Federal judge’s ruling could open up sealed John Doe records

Part 54 of 54 in the series Wisconsin’s Secret War

By M.D. Kittle | Wisconsin Reporter

MADISON, Wis. – The federal judge who shut down the politically charged John Doe investigation into conservatives has granted a national media coalition’s motion to intervene in a civil rights case filed by conservative activists – a move that could open up previously sealed documents in the secret probe.

“To date, the Court has granted the various motions to seal in this case out of deference to the secrecy order in the state-court John Doe proceedings, wrote Judge Rudolph Randa, U.S. District Court Eastern District of Wisconsin in Milwaukee, in a filing posted Wednesday afternoon. He noted the appeals case involving the John Doe probe before the state Supreme Court.

FREE TO INTERVENE: U.S. District Court Judge Rudolph Randa on Wednesday ruled that a national media coalition can intervene in a civil rights lawsuit involving Wisconsin’s politically charged John Doe probe. The group seeks to open up sealed records in the lawsuit.

“The Coalition is correct, however, that the Court must make more specific findings in order to justify keeping the filings in this case under seal,” the judge stated in granting the motion, filed by the Reporters Committee for Freedom of the Press, American Society of News Editors, Wisconsin Broadcasters Association, Wisconsin Freedom of Information Council, and Wisconsin Newspaper Association.

That doesn’t mean Randa will release the sealed documents, but he will at least explain why he hasn’t to date.

In its motion, filed last week, the coalition argues that Randa failed to review the necessity of sealing the documents before he issued the order, something that runs counter to judicial protocol.

“Before entering its sealing orders, the Court was required to make specific, reviewable findings in support of sealing. It did not do so. Indeed, the sole apparent reason for the sealing orders is the existence of a secrecy order entered in the John Doe proceeding—an order which is itself secret and under seal,” the motion states.

“That the John Doe judge deemed the entirety of the proceeding before him ‘secret,’ however, does not relieve this Court of its independent obligation to determine whether sealing the record in this separate lawsuit is warranted.”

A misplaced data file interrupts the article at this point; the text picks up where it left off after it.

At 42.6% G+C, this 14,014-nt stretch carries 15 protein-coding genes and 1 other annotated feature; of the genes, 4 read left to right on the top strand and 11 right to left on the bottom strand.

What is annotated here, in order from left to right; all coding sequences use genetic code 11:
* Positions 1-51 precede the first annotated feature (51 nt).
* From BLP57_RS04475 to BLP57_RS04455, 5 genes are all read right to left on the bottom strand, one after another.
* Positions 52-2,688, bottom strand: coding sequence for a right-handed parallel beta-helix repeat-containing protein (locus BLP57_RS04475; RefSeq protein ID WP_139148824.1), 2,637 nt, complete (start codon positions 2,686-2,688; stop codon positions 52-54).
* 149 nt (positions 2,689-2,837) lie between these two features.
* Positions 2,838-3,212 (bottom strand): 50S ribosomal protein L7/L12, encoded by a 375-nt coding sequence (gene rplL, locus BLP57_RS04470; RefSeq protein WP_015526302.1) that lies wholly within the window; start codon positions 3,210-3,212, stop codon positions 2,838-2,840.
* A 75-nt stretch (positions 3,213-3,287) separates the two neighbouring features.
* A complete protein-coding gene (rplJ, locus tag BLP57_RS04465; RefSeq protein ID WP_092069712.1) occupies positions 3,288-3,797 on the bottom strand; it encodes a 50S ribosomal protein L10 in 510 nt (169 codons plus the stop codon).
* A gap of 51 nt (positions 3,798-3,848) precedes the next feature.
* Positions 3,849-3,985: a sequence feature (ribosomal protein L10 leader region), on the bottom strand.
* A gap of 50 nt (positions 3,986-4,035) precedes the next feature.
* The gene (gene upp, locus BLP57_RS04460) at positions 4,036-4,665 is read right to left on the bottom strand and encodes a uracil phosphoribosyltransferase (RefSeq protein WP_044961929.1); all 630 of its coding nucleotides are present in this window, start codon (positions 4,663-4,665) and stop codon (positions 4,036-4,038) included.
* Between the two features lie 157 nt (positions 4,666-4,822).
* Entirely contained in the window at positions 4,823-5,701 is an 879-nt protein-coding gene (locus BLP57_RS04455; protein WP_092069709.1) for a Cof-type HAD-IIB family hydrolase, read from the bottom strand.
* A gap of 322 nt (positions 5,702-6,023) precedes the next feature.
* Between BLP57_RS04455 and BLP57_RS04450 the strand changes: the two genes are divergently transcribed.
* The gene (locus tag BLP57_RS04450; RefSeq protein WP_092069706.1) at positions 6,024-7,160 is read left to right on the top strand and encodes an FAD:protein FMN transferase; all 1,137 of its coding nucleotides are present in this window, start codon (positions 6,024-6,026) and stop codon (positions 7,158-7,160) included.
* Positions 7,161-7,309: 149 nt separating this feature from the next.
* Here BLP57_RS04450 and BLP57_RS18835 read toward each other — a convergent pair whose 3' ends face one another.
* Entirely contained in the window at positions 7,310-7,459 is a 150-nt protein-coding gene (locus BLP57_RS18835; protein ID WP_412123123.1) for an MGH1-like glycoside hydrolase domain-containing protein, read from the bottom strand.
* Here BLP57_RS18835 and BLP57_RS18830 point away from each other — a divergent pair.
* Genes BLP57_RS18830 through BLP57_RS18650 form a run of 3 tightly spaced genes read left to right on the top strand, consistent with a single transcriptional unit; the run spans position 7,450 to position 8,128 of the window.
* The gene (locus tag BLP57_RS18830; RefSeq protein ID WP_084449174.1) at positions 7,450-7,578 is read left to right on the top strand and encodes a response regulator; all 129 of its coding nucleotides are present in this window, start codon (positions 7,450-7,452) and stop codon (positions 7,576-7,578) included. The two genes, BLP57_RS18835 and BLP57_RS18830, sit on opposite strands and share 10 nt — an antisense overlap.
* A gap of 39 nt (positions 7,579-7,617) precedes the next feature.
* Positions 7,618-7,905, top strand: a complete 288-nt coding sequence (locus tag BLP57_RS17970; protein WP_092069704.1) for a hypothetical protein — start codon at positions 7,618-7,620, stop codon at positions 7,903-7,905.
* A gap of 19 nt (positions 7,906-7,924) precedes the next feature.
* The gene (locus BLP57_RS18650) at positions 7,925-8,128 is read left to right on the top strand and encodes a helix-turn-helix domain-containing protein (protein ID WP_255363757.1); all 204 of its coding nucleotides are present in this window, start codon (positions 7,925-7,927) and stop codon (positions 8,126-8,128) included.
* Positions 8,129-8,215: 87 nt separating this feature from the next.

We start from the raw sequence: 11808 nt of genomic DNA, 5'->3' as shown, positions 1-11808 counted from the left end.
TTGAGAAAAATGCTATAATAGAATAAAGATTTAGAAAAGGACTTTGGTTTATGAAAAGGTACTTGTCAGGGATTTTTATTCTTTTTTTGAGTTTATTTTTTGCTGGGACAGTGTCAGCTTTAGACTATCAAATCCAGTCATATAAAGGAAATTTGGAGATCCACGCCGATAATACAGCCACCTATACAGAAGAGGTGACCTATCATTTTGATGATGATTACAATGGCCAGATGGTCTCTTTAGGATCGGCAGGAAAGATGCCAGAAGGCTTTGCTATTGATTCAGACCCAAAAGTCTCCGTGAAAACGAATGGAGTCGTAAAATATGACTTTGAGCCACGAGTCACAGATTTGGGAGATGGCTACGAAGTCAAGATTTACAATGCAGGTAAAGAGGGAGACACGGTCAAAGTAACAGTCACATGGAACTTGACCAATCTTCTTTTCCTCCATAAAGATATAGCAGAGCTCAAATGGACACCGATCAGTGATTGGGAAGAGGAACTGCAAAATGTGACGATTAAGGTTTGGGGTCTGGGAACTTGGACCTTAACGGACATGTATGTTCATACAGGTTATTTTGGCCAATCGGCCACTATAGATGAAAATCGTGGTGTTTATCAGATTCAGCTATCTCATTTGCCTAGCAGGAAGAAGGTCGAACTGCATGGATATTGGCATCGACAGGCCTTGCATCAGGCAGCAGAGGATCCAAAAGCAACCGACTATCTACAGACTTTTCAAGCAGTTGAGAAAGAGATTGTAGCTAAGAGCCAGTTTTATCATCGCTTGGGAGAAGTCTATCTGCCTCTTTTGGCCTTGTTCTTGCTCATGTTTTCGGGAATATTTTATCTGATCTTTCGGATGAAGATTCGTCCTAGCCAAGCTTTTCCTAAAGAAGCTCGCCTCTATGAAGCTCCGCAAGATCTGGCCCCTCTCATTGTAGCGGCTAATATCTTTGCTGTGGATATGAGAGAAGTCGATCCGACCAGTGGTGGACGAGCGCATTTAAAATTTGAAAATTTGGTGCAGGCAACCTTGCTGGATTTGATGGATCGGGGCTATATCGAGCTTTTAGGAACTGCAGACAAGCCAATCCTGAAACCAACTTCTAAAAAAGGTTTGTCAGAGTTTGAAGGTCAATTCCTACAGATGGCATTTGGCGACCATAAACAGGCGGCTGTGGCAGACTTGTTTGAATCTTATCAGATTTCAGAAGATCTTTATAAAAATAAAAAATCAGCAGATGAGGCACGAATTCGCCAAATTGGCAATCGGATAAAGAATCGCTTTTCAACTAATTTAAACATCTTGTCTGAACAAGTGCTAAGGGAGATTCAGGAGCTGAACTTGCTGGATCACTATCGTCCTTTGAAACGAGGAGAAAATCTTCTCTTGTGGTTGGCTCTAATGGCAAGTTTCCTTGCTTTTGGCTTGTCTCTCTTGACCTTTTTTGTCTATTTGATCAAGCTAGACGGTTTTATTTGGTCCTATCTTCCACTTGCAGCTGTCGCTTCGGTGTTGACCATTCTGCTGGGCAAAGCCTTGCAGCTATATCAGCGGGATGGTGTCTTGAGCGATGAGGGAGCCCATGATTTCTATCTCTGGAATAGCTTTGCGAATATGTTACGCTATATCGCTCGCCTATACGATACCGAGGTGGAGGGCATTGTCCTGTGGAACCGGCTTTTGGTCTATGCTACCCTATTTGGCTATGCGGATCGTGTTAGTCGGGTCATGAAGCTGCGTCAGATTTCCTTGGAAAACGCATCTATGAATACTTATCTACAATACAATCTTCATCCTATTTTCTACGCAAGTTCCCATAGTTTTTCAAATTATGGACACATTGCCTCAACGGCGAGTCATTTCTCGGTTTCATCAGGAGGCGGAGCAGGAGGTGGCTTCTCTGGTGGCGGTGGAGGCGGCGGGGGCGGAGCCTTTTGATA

In his order issued Wednesday, the judge notified any party that objects to unsealing any part of the record in the civil rights case should respond to the Coalition’s motion to unseal by May 14.

“If any response is filed, the Coalition may file a reply brief in support of its motion on or before May 21, 2014,” Randa wrote.

It would seem the prosecutors of the John Doe investigation will be the leading party in opposing the public release of the records. The prosecutors-turned defendants have repeatedly filed motions to seal documents based on the John Doe’s strict secrecy order.

Randa’s ruling at first concerned the coalition.

The judge ordered that prosecutors must “cease all activities related to the investigation, return all property seized in the investigation from any individual or organization, and permanently destroy all copies of information and other materials obtained through the investigation.”

At first it was assumed that all documents in the probe, including the multitude of records redacted in the civil rights lawsuit, would be subject to Randa’s order.

Beth Bennett, executive director of the Wisconsin Newspaper Association, said Randa’s ruling would not involve the documents filed in the lawsuit.

“When the judge said all records to be destroyed, he meant those in possession of the (John Doe) attorneys, not the court records. Those are two different things,” she said.

Some conservatives worried that the court-ordered release would open up to the public anonymous donor lists seized in the investigation’s raids, but that information likely would be protected, according to the coalition.

Still, the coalition’s Katie Townsend said no one outside of the attorneys knows what records have been sealed.

“Our goal is to get access to the information filed under seal with the district court,” Townsend said. “There are massive amounts of exhibits filed, all sealed, including the John Doe secrecy order.”

“This is information the public and press have a First Amendment right to,” she added.

The concern may be moot.

On Wednesday, the 7th Circuit U.S. Court of Appeals stayed the judge’s preliminary injunction. In so doing, the court also stopped Randa’s order demanding the prosecutors return and destroy John Doe documents, at least until the three-member panel settles the prosecutors appeal.

Contact M.D. Kittle at mkittle@watchdog.org